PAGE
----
Financial toxicity: can you afford to have a heart attack?

by Carolyn Thomas  ♥  @HeartSisters 

Here in the Lotus Land that is Canada’s beautiful west coast, my total hospital bill after my heart attack was ZERO. The costs of my Emergency Department visits, all cardiac diagnostic tests/procedures/treatments, my hospital bed, physician/nursing care – plus all follow-up appointments with a cardiologist – are entirely funded by our provincial government health plan. Unlike so many of the American heart patients I’ve encountered since my own heart attack, I left the hospital without ever worrying how I was going to pay for my medical care.

Yet I’m highly aware that cardiac patients far less fortunate than I am often leave their hospitals not only worried about their hearts, but now worried about paying catastrophic bills.  Medical researchers call this financial toxicity.     .  

A study called Financial Burden, Distress, and Toxicity in Cardiovascular Disease” published in the American Heart Journal described this problem for heart patients  as “a major source of financial burden and distress:”  1

“Overall, for many families living with a cardiac diagnosis, nearly 16% of the household income is spent on out‐of‐pocket healthcare expenditures.”

Another study on financial toxicity in the Journal of the American Heart Association reported more discouraging statistics on the scope of this problem in America.2

For example, one in eight – or 2.7 million – American households that include a family member living with atherosclerotic cardiovascular disease (coronary artery disease, our leading cause of death) reported extreme financial hardship due to that diagnosis. Over one million U.S. families reported catastrophic health expenditures (defined by the World Bank as out‐of‐pocket healthcare expenses exceeding 40% of their post-subsistence income). Overall, high insurance premiums and prescription medications were prominent costs, but even among those with good health insurance, shifting the costs of treatment expenses to patients, such as high deductibles, co-pays, and co-insurance, has become a disturbing and growing trend in the U.S.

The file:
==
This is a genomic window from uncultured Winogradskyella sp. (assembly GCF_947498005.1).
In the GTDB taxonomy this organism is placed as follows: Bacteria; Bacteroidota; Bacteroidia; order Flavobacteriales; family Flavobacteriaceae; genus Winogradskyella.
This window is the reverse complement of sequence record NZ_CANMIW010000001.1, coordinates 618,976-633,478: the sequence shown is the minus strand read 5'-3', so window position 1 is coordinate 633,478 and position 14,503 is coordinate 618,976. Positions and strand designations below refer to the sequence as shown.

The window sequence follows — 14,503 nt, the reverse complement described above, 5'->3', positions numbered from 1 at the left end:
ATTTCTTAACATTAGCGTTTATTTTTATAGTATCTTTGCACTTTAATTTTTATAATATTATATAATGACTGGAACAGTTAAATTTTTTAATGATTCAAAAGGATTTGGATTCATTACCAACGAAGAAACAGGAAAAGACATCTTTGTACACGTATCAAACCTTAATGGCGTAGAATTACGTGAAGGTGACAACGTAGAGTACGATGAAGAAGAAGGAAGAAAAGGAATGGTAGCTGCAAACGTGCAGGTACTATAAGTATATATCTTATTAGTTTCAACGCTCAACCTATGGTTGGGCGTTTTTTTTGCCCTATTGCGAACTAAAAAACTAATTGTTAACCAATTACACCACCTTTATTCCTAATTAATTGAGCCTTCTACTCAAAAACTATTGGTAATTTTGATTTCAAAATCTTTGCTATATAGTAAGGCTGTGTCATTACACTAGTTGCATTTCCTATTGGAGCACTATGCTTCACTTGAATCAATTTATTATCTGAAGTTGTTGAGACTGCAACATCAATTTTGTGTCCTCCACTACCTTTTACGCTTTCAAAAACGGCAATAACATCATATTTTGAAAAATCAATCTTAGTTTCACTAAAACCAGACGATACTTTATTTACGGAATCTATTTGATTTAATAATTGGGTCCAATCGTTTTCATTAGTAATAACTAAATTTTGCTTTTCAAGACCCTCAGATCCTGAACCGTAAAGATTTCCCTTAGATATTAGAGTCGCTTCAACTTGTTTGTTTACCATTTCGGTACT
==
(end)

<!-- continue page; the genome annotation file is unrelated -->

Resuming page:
The Kaiser Family Foundation also found that 41% of U.S. citizens are carrying medical debt, and 24% were considering personal bankruptcy to solve a medical debt crisis.

Researchers listed these predictable outcomes of financial toxicity:

  • psychological distress
  • not following important but unaffordable care instructions (like deciding to take half a pill every other day instead of one daily pill as prescribed)
  • deferring plans for unaffordable medical treatments (not showing up for guideline-recommended follow-up visits)
  • tradeoffs with basic non-medical household needs of the family (needing to choose between paying rent and paying for meds)

And here in Canada (also known to some of my American friends as “Commie-pinko land of socialized medicine”), we’re seeing more private for-profit clinics that provide medical services. For example, earlier this month the Ontario provincial government approved Bill 60, which allows these private for-profit treatment clinics. But unlike my government-funded medical care, some clinics offer “free” colonoscopy tests but require a $200 cash payment up front for a pre-test appointment with one of their dietitians in order to book the colonoscopy sooner than the free tests our publicly-funded healthcare system can arrange. The $200 is essentially a bribe that these for-profit clinics demand for an unnecessary appointment in order to avoid breaching the Canada Health Act (which forbids doctors from extra-billing patients additional fees for our medical treatment) – as if seeing a dietitian before your colonoscopy were a medical necessity.

Many of us see this trend as the slippery slope toward American-style for-profit health care – or what Mayo Clinic’s Dr. Victor Montori labels as industrialized health care. An opinion piece on his visionary work published by two Yale physicians in the British Medical Journal (BMJ) takes direct aim at what they call the U.S. healthcare industry’s “profit motive”:  3

“Along with its American stepchildren, ‘competition’ and ‘innovation’,  this has resulted in a massive industry of physician practices, hospital groups, insurers, drug manufacturers, contractors and subcontractors (the list goes on) united by the goal of maximizing returns.  Alleviating human suffering, ostensibly the purpose of any healthcare system, has taken a back seat.”

Both those who are alarmed by this slippery slope and those who are deliberate  participants in industrializing health care for maximum profit (including government regulators, hospital executives, and physicians on the take from industry as so-called“key opinion leaders”) should be reading Montori’s important book, “Why We Revolt: A Patient Revolution for Careful and Kind Care”.  The book may not unharden the culprits’ hearts, but it might slow down the greed.

Consider the latest findings of this Commonwealth Fund report which compared American healthcare to that available in other high-income countries worldwide:

  • Per capita public spending on U.S. healthcare exceeds $10,000, more than two times higher than in Australia, France, Canada, New Zealand, and the U.K.